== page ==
Thus, I set out on the journey of weaning my baby off her bottles. She hated the breast as there was a whole lot of work involved in extracting milk and loved the bottle due to its fast pace and less work. But hours of dream feeding and constant effort to latch paid off and magic happened one fine day. She was given the bottle but kept refusing it and demanded feeds from me. Ta daa, there was no looking back ever since. It involved a lot of cluster feeding and sleepless hours but why complain when you know that your baby is getting the best. 🙂

3. Tell us a little more about how you switched from formula to the breast.
What most of us don’t know is that, when you have delivered via c section, milk usually takes around 3 to 4 days to come in. In those few days, you are made to feel that you cannot produce milk. You are made to believe that you do not have the milk that your baby needs to thrive on. So like anybody else, I was also made to believe that I had no milk for my little one. Out of fear of dehydrating her, I signed papers giving the hospital my permission to offer formula to my child. But truth being said, the nurses and attendants were aggressive and kept telling me to latch baby on to self as much as possible. Baby wasn’t latching well and hence milk production wasn’t getting established. I decided to hand express to feed my child.

I would do that day and night and bottle feed my little one. On BSIM, I was advised by Adhunika to feed directly instead of expressing and offering bottles which was actually wearing me down. Then came in the challenge. Baby was used to the bottle and wouldn’t want the breast because sucking is hard work compared to the entire fast flow from bottles where they didn’t have to work at all. So I read and did my own research. Kellymom helped a lot along with the experience of other BSIM mommies. I started taking kangaroo steps and would dreamfeed my child whenever I got the chance. We took a nursing vacation and did a lot of skin to skin. And that’s how the magic happened because baby then got used to Momma’a comfort and would avoid the bottle. She directly latched and once you have perfected the latch half the battle is won. I still lacked a little confidence and went on to meet an IBCLC based in Bangalore. I wanted her to check my latch and she said it was perfect and there has been no looking back ever since.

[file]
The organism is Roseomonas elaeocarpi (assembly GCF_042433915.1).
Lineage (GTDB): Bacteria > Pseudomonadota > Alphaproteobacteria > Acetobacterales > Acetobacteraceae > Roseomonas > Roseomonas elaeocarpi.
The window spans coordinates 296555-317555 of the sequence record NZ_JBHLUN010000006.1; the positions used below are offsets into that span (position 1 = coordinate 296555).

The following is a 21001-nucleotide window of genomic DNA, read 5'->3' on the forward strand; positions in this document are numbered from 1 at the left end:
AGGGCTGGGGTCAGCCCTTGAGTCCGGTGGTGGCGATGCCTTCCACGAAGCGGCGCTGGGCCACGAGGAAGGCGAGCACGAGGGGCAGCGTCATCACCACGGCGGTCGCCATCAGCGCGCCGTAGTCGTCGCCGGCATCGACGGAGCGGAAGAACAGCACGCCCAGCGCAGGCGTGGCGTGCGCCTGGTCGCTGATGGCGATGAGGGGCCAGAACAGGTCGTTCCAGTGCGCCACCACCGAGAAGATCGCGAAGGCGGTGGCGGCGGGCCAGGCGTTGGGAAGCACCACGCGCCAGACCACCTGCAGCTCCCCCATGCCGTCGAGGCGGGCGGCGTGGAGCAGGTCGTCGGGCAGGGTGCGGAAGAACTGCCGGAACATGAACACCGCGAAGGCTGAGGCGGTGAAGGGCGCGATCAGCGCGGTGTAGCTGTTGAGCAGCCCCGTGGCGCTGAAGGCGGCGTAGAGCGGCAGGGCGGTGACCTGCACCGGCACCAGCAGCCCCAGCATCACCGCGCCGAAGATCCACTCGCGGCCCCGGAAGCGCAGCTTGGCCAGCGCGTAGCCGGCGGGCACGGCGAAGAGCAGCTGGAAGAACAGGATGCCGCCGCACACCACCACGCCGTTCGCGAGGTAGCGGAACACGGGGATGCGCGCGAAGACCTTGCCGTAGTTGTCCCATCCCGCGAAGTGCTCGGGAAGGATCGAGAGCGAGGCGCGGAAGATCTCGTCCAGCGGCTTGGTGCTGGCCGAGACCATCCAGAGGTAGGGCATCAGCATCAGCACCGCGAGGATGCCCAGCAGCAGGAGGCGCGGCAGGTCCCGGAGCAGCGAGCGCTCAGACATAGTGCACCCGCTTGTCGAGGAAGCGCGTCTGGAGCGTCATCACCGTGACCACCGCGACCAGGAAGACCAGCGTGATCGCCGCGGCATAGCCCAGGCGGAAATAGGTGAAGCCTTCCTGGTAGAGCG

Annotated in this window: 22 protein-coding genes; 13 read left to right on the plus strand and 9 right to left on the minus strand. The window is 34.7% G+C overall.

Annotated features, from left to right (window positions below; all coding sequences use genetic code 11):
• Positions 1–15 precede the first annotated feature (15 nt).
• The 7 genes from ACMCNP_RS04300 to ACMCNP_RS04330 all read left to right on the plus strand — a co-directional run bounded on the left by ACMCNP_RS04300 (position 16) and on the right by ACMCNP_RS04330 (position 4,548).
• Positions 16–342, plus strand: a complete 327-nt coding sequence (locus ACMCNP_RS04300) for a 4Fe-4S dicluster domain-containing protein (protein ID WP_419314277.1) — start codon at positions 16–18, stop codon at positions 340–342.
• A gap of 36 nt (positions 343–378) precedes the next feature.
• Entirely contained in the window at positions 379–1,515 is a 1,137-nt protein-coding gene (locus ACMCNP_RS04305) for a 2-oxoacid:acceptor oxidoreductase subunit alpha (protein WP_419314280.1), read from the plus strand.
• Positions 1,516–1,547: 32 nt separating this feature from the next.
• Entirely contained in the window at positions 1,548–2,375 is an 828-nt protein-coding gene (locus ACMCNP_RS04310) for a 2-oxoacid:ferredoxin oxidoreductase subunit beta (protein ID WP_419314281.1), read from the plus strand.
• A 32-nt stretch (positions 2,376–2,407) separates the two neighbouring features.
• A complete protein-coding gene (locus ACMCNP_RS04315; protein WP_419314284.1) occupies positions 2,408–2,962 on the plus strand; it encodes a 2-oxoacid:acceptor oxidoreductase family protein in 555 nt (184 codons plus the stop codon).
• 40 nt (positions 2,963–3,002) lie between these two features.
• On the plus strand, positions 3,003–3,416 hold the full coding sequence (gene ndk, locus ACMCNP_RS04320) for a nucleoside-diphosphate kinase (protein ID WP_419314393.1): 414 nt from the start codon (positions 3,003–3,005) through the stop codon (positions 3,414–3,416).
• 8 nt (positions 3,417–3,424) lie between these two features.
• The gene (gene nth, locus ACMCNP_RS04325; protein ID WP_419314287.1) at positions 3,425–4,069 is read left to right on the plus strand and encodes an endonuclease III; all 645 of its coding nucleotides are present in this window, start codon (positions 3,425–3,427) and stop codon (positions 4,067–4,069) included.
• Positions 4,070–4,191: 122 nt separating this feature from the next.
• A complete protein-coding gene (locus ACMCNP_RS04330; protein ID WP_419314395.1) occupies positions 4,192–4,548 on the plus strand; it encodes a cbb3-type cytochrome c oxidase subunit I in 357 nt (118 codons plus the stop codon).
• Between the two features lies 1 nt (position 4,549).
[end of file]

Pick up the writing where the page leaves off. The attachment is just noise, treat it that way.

4. Dedication and perseverance pays off and you are a perfect example. Having to fight through a situation like this requires a strong support system too. How would you describe yours?
We have a nuclear family setup and hence there was no one to discourage me. The help although was worried if I made enough for the baby. My husband was super supportive and excited; I think that was mainly because we could all sleep well through the night and he dint have to wake up to offer bottles.. hehe.

My mother did insist that I offer a little powder milk so baby gains weight but I never listened. In fact I educated her on the same and she’s been supportive ever since. There’s no pressure from any of my family members to wean and thankfully my relatives aren’t interfering and some appreciate this completely. I can happily say that I am not a victim of myths and bad advice. Thank God for that.  I have always fed my little one in front of my sister in law and brother and they have been equally supportive.

In short, my support system has been awesome but I wish the hospital doctors were a little more reassuring (like the experience I had with my second one). With my first kid, the experience was just terrible. They didn’t even try to help me with establishing a breastfeeding relationship with my daughter. Instead they fed her formula without my knowledge. It is important for every hospital (that takes up pregnancy and delivery cases) to have an International Board Certified Lactation Consultant (IBCLC) to help new mothers.

There are various stages of post-partum depression (PPD) and the last stage can be terrible. The prime cause of PPD would be lack of support which only family members can provide. If a mother has to handle everything on her own then it becomes quite difficult; especially in the initial days when baby needs to be fed for almost round the clock. Breastfeeding mommies need support and that’s a very little thing to ask for.

5. You joined BSIM for help with your journey and with time you turned into a Moderator on the group. Tell us more about it.
I have been with BSIM for almost 34 months now and last January was asked to work as a Peer Counsellor on the group which I readily accepted. Then dearest “Amma Doodh” (admin profile of BSIM) messaged me a few months back and asked if I would like to be a moderator on BSIM. Nothing in the world could have sounded sweeter than those words. I’m lucky and so honoured to be a part of this amazing group! Recently, we conducted an awareness drive in our city; we are hoping for better times ahead.

6. Congratulations on this milestone and thank you for touching lives and making a difference through the group. Has nursing in public (NIP) been a breeze for you?